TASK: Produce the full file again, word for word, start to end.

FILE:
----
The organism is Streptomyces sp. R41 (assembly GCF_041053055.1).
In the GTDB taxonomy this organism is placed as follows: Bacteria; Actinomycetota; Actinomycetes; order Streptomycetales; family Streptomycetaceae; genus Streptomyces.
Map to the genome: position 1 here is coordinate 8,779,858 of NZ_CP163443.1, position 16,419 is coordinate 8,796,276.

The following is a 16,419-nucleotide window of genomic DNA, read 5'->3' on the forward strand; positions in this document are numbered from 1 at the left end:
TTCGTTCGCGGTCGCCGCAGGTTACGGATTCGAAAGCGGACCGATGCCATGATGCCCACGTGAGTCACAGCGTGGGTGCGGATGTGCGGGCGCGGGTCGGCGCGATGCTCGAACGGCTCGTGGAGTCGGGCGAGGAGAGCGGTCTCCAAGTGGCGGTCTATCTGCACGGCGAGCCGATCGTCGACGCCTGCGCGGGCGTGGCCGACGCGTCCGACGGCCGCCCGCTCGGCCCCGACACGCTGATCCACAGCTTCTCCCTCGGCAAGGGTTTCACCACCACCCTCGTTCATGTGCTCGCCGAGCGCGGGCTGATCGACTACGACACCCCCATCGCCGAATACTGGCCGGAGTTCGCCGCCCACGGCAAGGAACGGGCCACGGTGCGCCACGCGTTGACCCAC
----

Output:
The organism is Streptomyces sp. R41 (assembly GCF_041053055.1).
In the GTDB taxonomy this organism is placed as follows: Bacteria; Actinomycetota; Actinomycetes; order Streptomycetales; family Streptomycetaceae; genus Streptomyces.
Map to the genome: position 1 here is coordinate 8,779,858 of NZ_CP163443.1, position 16,419 is coordinate 8,796,276.

The following is a 16,419-nucleotide window of genomic DNA, read 5'->3' on the forward strand; positions in this document are numbered from 1 at the left end:
TTCGTTCGCGGTCGCCGCAGGTTACGGATTCGAAAGCGGACCGATGCCATGATGCCCACGTGAGTCACAGCGTGGGTGCGGATGTGCGGGCGCGGGTCGGCGCGATGCTCGAACGGCTCGTGGAGTCGGGCGAGGAGAGCGGTCTCCAAGTGGCGGTCTATCTGCACGGCGAGCCGATCGTCGACGCCTGCGCGGGCGTGGCCGACGCGTCCGACGGCCGCCCGCTCGGCCCCGACACGCTGATCCACAGCTTCTCCCTCGGCAAGGGTTTCACCACCACCCTCGTTCATGTGCTCGCCGAGCGCGGGCTGATCGACTACGACACCCCCATCGCCGAATACTGGCCGGAGTTCGCCGCCCACGGCAAGGAACGGGCCACGGTGCGCCACGCGTTGACCCAC